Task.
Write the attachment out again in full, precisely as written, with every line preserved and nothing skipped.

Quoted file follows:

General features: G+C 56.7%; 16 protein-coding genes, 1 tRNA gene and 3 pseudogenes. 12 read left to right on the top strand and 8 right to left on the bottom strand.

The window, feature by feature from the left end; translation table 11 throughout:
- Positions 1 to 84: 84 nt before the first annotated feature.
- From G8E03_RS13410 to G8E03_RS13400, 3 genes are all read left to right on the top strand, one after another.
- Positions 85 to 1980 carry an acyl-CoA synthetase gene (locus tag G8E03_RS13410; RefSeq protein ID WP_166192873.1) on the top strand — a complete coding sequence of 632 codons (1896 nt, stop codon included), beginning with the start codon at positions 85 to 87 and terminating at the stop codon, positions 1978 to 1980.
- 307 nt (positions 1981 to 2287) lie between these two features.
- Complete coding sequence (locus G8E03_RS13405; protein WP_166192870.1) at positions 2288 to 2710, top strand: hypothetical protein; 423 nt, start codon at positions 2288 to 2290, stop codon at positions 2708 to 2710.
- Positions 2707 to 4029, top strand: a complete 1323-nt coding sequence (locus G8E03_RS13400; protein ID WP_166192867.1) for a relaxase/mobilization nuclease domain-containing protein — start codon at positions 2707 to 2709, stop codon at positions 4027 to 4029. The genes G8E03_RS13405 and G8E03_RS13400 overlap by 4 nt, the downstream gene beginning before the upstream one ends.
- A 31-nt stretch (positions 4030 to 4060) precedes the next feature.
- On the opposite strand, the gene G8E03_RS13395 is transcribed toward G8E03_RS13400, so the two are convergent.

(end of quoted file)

General features: G+C 56.7%; 16 protein-coding genes, 1 tRNA gene and 3 pseudogenes. 12 read left to right on the top strand and 8 right to left on the bottom strand.

The window, feature by feature from the left end; translation table 11 throughout:
- Positions 1 to 84: 84 nt before the first annotated feature.
- From G8E03_RS13410 to G8E03_RS13400, 3 genes are all read left to right on the top strand, one after another.
- Positions 85 to 1980 carry an acyl-CoA synthetase gene (locus tag G8E03_RS13410; RefSeq protein ID WP_166192873.1) on the top strand — a complete coding sequence of 632 codons (1896 nt, stop codon included), beginning with the start codon at positions 85 to 87 and terminating at the stop codon, positions 1978 to 1980.
- 307 nt (positions 1981 to 2287) lie between these two features.
- Complete coding sequence (locus G8E03_RS13405; protein WP_166192870.1) at positions 2288 to 2710, top strand: hypothetical protein; 423 nt, start codon at positions 2288 to 2290, stop codon at positions 2708 to 2710.
- Positions 2707 to 4029, top strand: a complete 1323-nt coding sequence (locus G8E03_RS13400; protein ID WP_166192867.1) for a relaxase/mobilization nuclease domain-containing protein — start codon at positions 2707 to 2709, stop codon at positions 4027 to 4029. The genes G8E03_RS13405 and G8E03_RS13400 overlap by 4 nt, the downstream gene beginning before the upstream one ends.
- A 31-nt stretch (positions 4030 to 4060) precedes the next feature.
- On the opposite strand, the gene G8E03_RS13395 is transcribed toward G8E03_RS13400, so the two are convergent.